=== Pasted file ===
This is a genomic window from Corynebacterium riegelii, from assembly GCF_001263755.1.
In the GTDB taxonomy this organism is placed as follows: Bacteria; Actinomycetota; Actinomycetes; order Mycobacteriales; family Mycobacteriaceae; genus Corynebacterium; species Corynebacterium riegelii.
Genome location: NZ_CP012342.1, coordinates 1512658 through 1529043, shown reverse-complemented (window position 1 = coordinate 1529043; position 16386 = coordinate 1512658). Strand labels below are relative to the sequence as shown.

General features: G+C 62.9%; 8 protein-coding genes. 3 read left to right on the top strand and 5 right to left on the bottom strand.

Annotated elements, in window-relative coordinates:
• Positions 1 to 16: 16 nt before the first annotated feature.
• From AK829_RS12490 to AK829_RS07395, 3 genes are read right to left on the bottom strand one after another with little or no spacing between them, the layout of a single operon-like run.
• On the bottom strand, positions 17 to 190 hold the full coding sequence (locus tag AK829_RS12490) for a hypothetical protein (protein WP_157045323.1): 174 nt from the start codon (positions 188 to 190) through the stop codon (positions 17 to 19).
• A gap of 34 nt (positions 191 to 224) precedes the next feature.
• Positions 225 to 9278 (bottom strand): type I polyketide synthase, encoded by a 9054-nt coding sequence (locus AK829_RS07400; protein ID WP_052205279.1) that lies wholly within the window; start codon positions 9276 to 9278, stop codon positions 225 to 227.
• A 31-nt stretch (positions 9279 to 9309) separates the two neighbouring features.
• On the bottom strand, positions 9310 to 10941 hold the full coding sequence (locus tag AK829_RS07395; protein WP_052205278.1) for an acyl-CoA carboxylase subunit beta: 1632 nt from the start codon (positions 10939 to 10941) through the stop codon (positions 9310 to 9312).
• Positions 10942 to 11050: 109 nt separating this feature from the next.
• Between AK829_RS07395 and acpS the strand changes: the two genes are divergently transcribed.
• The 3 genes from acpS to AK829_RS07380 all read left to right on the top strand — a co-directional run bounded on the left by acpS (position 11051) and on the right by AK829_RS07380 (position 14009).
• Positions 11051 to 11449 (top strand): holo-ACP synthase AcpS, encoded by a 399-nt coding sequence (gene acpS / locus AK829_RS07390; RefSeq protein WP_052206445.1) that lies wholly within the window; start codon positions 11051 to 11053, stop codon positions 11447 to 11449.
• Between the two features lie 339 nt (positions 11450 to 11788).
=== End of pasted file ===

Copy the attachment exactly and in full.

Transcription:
This is a genomic window from Corynebacterium riegelii, from assembly GCF_001263755.1.
In the GTDB taxonomy this organism is placed as follows: Bacteria; Actinomycetota; Actinomycetes; order Mycobacteriales; family Mycobacteriaceae; genus Corynebacterium; species Corynebacterium riegelii.
Genome location: NZ_CP012342.1, coordinates 1512658 through 1529043, shown reverse-complemented (window position 1 = coordinate 1529043; position 16386 = coordinate 1512658). Strand labels below are relative to the sequence as shown.

General features: G+C 62.9%; 8 protein-coding genes. 3 read left to right on the top strand and 5 right to left on the bottom strand.

Annotated elements, in window-relative coordinates:
• Positions 1 to 16: 16 nt before the first annotated feature.
• From AK829_RS12490 to AK829_RS07395, 3 genes are read right to left on the bottom strand one after another with little or no spacing between them, the layout of a single operon-like run.
• On the bottom strand, positions 17 to 190 hold the full coding sequence (locus tag AK829_RS12490) for a hypothetical protein (protein WP_157045323.1): 174 nt from the start codon (positions 188 to 190) through the stop codon (positions 17 to 19).
• A gap of 34 nt (positions 191 to 224) precedes the next feature.
• Positions 225 to 9278 (bottom strand): type I polyketide synthase, encoded by a 9054-nt coding sequence (locus AK829_RS07400; protein ID WP_052205279.1) that lies wholly within the window; start codon positions 9276 to 9278, stop codon positions 225 to 227.
• A 31-nt stretch (positions 9279 to 9309) separates the two neighbouring features.
• On the bottom strand, positions 9310 to 10941 hold the full coding sequence (locus tag AK829_RS07395; protein WP_052205278.1) for an acyl-CoA carboxylase subunit beta: 1632 nt from the start codon (positions 10939 to 10941) through the stop codon (positions 9310 to 9312).
• Positions 10942 to 11050: 109 nt separating this feature from the next.
• Between AK829_RS07395 and acpS the strand changes: the two genes are divergently transcribed.
• The 3 genes from acpS to AK829_RS07380 all read left to right on the top strand — a co-directional run bounded on the left by acpS (position 11051) and on the right by AK829_RS07380 (position 14009).
• Positions 11051 to 11449 (top strand): holo-ACP synthase AcpS, encoded by a 399-nt coding sequence (gene acpS / locus AK829_RS07390; RefSeq protein WP_052206445.1) that lies wholly within the window; start codon positions 11051 to 11053, stop codon positions 11447 to 11449.
• Between the two features lie 339 nt (positions 11450 to 11788).